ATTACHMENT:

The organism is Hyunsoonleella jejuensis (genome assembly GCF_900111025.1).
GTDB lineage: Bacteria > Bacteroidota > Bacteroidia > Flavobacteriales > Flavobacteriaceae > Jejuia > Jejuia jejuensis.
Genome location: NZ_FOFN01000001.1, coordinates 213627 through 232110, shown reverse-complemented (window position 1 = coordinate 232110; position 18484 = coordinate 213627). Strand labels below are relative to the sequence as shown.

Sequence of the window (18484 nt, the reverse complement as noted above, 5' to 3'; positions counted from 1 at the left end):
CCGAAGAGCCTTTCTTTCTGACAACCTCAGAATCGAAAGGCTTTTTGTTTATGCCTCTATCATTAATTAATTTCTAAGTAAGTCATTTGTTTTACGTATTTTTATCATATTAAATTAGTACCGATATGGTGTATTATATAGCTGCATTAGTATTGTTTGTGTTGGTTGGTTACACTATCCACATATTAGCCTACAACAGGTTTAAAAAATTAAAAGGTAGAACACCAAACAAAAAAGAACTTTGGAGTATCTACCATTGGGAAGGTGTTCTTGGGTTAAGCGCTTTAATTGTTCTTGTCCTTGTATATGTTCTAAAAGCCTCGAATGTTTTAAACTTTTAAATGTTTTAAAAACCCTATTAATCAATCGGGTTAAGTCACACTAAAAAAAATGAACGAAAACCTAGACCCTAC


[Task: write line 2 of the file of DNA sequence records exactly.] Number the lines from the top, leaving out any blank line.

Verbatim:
GTDB lineage: Bacteria > Bacteroidota > Bacteroidia > Flavobacteriales > Flavobacteriaceae > Jejuia > Jejuia jejuensis.